My long legs clamber over the hot edge of dad’s yellowed Datsun truck, its high-rise tires making it better than any jungle gym on my school’s playground. I claim the tire hump on the left before my little sister can scam her way there with a lift from our dad. On the left, you can pretend to be driving down the highway, wind whipping your hair away from your face, a cigarette dangling from your fingertips, the ash waiting to burn those behind you.
Dad wants to go holoholo. The empty white food buckets he took from work still smelled like gutted Manini and Menpachi from the last time he went fishing. They’re stacked up against the rear window, his throw net shoved inside the top, the weights along its edge the only thing keeping it in there. His poles are strapped tight over the right tire hump so my sister has to sit next to the stinky buckets and she gives me even stinkier eyes but I don’t care. I’m ready to go.
We race out of our pastel neighborhood of cookie cutter houses towards the highway, passing the school and the other not so pastel neighborhoods. The road turns from scrubby bushes and vine draped trees into rolling lava fields as we head towards the ever-present gleam of the ocean.
I don’t even feel the heat of the morning sun behind my back as I face into the wind, my hair steaming behind me. I keep my eyes wide for as long as I can, daring the wind to burn them clean and new.
The tires pull against the highway as we slow down to turn onto the unpaved road to the shore. The salt blows softly against my face as we stop and dad gets out to turn on the truck’s four-wheel drive. I’m glad he didn’t ask me to do it because I am pretty sure my sister would have stolen my seat.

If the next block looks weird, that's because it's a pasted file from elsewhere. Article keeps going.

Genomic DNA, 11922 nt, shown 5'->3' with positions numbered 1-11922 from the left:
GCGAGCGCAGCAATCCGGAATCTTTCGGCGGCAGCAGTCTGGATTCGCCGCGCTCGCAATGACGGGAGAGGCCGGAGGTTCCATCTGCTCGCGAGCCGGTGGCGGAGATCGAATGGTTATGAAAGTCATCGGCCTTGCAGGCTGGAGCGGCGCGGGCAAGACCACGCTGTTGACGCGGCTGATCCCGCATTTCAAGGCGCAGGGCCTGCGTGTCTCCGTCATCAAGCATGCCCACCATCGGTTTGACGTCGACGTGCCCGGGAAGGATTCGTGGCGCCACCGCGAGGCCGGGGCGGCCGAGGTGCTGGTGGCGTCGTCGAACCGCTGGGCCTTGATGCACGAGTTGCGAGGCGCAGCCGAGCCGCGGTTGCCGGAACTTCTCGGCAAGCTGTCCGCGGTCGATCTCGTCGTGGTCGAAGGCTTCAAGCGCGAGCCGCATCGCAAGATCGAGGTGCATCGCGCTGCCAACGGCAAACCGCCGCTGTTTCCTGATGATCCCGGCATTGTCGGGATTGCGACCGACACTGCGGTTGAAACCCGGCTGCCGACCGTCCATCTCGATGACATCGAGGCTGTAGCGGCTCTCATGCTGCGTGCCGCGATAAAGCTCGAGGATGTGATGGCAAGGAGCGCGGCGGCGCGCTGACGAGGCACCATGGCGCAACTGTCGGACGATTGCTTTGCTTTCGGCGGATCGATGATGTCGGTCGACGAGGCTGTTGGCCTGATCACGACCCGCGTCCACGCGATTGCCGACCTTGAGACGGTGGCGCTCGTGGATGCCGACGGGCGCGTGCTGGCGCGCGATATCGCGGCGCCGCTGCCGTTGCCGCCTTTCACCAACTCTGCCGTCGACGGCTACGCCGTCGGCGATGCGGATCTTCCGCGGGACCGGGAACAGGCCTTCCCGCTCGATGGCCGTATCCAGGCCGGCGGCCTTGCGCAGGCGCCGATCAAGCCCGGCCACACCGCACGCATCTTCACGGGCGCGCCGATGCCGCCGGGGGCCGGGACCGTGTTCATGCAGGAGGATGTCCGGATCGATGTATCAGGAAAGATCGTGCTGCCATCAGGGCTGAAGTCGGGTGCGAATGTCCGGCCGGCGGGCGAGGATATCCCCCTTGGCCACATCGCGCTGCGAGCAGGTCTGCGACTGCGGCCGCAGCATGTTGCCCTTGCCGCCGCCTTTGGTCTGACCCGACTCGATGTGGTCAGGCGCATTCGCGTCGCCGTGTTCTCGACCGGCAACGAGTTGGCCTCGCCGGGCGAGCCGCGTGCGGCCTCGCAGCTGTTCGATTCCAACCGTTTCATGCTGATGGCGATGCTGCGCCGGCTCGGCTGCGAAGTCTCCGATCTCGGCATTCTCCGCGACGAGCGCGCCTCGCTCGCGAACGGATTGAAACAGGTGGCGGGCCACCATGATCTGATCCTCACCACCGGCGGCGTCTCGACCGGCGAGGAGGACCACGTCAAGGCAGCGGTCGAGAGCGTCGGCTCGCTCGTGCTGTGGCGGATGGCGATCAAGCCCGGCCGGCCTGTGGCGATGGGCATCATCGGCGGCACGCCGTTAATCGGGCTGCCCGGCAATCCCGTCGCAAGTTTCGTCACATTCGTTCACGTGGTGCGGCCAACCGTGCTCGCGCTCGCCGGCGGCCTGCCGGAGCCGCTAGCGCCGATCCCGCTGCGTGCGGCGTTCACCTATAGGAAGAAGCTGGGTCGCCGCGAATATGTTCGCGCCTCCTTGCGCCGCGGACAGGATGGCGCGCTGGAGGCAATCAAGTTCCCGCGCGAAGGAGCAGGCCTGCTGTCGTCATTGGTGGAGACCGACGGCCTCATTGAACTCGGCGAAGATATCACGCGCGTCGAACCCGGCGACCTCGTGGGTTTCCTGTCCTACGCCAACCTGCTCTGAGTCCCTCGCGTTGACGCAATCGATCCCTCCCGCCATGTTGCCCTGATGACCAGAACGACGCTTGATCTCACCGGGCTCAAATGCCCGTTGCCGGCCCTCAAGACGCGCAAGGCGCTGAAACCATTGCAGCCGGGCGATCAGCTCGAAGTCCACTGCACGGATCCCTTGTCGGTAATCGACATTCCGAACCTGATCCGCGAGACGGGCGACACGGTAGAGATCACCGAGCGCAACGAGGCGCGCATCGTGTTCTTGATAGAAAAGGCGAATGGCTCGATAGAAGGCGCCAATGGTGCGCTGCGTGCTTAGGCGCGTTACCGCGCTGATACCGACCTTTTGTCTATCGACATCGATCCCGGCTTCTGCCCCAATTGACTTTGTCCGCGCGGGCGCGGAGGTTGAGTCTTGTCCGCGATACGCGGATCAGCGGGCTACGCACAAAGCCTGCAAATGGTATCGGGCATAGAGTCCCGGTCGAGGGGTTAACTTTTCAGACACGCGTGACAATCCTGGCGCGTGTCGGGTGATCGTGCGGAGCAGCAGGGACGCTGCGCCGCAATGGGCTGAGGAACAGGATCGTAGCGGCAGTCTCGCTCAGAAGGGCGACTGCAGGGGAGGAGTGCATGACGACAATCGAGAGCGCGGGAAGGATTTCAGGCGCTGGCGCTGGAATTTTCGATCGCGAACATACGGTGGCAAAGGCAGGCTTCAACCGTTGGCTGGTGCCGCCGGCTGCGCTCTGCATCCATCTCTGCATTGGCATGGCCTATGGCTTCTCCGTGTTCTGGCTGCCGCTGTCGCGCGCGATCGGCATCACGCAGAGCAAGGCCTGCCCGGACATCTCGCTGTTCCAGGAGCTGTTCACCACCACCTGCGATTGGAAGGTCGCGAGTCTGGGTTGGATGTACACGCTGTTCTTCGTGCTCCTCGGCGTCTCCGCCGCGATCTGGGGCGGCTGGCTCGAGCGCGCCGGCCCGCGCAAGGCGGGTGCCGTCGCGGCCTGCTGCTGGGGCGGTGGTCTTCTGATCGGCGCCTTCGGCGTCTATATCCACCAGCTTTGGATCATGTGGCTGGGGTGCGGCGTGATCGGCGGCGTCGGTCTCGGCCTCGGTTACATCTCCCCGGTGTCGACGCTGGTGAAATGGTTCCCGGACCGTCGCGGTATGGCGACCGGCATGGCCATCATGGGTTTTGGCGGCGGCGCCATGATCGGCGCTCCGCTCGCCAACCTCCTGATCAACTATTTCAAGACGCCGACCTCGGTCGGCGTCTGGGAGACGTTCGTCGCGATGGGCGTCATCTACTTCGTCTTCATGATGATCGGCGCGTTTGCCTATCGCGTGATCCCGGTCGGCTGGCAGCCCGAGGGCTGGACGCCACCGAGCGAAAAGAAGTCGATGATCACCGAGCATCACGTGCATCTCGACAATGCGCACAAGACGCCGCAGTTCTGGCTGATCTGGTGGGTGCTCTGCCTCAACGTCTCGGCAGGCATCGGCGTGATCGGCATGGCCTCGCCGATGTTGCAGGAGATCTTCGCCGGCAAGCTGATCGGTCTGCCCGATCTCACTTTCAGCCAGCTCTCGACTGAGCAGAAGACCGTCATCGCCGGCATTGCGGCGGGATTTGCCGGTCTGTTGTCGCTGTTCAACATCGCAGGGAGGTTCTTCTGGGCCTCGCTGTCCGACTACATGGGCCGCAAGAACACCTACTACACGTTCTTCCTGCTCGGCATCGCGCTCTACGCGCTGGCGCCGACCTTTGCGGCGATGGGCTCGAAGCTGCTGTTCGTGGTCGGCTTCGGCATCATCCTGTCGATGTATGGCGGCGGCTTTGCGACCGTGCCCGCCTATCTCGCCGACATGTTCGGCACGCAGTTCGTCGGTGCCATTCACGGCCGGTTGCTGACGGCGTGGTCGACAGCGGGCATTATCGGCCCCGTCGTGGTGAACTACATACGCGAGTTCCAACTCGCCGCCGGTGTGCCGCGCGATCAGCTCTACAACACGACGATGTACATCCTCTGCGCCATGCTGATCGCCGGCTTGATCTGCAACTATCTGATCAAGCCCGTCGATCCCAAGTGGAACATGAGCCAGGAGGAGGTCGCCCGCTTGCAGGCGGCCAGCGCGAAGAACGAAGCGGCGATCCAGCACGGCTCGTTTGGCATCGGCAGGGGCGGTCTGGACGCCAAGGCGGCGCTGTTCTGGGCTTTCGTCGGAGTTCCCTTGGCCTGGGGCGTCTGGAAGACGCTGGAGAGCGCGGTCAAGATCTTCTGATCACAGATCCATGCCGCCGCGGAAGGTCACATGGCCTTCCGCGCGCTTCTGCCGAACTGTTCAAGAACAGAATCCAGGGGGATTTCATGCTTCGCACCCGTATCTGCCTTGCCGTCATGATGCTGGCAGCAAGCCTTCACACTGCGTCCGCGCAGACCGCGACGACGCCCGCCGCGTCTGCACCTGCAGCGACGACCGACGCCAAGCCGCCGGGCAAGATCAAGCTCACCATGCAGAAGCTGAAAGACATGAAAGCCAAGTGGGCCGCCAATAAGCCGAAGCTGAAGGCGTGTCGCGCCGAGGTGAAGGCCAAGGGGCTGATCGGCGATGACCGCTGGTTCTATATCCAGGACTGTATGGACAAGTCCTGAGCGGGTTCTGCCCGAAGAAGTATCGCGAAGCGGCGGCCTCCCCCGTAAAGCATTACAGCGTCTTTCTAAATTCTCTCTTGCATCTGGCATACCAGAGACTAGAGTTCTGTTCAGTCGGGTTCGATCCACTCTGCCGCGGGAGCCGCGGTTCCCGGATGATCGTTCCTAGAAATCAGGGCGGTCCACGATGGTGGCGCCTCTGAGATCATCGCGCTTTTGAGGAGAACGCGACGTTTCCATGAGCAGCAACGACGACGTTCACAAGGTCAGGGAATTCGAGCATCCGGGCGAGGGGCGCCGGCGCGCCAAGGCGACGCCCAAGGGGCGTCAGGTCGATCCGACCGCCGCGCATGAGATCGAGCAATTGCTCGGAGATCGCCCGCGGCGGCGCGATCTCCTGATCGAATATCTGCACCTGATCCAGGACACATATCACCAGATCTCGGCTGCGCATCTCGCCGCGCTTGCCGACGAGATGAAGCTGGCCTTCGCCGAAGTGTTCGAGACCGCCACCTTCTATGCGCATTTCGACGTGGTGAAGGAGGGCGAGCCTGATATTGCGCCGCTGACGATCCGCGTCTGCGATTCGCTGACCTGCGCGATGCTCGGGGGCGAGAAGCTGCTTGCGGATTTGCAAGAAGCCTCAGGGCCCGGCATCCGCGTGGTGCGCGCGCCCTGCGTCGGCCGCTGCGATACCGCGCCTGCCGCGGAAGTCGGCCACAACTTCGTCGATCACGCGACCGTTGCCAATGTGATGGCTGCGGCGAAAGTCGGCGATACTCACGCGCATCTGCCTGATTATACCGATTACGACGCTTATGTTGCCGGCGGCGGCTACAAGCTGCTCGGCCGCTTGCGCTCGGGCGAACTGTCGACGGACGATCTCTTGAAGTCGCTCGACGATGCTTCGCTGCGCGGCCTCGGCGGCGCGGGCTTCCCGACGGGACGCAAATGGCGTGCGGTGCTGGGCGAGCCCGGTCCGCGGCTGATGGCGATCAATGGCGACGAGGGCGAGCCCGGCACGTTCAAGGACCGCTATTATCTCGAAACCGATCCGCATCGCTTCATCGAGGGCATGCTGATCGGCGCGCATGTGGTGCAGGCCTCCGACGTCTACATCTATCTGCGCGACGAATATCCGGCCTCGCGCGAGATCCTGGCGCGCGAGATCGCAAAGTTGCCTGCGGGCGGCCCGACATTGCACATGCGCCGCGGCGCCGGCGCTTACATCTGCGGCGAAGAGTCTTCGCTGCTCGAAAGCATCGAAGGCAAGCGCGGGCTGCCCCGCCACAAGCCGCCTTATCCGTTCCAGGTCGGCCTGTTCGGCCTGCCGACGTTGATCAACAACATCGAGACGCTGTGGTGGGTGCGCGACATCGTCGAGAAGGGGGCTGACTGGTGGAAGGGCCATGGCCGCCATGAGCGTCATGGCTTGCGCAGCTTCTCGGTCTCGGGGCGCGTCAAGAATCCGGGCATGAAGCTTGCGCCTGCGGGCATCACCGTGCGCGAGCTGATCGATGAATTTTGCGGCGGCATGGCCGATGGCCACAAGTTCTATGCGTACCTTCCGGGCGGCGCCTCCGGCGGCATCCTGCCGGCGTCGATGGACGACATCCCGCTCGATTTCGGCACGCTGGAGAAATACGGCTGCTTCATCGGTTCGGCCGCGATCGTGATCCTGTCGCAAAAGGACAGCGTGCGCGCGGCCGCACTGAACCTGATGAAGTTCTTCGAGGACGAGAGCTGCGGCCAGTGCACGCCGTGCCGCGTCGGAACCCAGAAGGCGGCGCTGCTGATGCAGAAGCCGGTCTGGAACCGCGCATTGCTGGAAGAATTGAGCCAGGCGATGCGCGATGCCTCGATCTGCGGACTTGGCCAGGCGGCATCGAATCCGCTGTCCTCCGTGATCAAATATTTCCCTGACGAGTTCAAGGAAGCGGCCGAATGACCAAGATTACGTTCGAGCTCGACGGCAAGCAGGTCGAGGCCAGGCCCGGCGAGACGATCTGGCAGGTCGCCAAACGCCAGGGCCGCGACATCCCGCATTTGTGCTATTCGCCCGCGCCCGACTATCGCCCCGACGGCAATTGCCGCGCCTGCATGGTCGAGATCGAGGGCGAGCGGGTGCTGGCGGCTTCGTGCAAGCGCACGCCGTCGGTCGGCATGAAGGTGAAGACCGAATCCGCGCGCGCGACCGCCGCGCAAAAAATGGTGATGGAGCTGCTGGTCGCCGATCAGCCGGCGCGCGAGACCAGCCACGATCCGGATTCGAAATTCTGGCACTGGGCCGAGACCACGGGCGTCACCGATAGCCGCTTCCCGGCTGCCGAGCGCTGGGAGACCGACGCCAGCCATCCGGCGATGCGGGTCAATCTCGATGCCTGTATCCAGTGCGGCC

Dad gets back in and off we go, the rocks and sand grinding and bumping below us. Dad swings left and right, finding the best path among the bad ones. I think about letting go of the sides of the truck like I’ve seen on the rollercoasters on TV, but I remember the one time someone’s dog went flying out of the back of their truck and rolling under their wheel. Its little white body merging with the white sand. We were all shocked to see it was fine but it still scared us.
The ride is over when dad pulls into his favorite spot, a little white beach next to shimmering tide pools, perfect for throwing net. I stand and stretch my legs, staring out at the highways of blue and gray flowing to the horizon.
Melissa Llanes Brownlee (she/her), a native Hawaiian writer, living in Japan, has fiction in The Citron Review, Waxwing, Milk Candy Review, Claw & Blossom, Bending Genres, The Lumiere Review, Micro Podcast, (mac)ro(mic), and elsewhere. She was selected for Best Small Fictions 2021. She tweets @lumchanmfa and talks story at www.melissallanesbrownlee.com.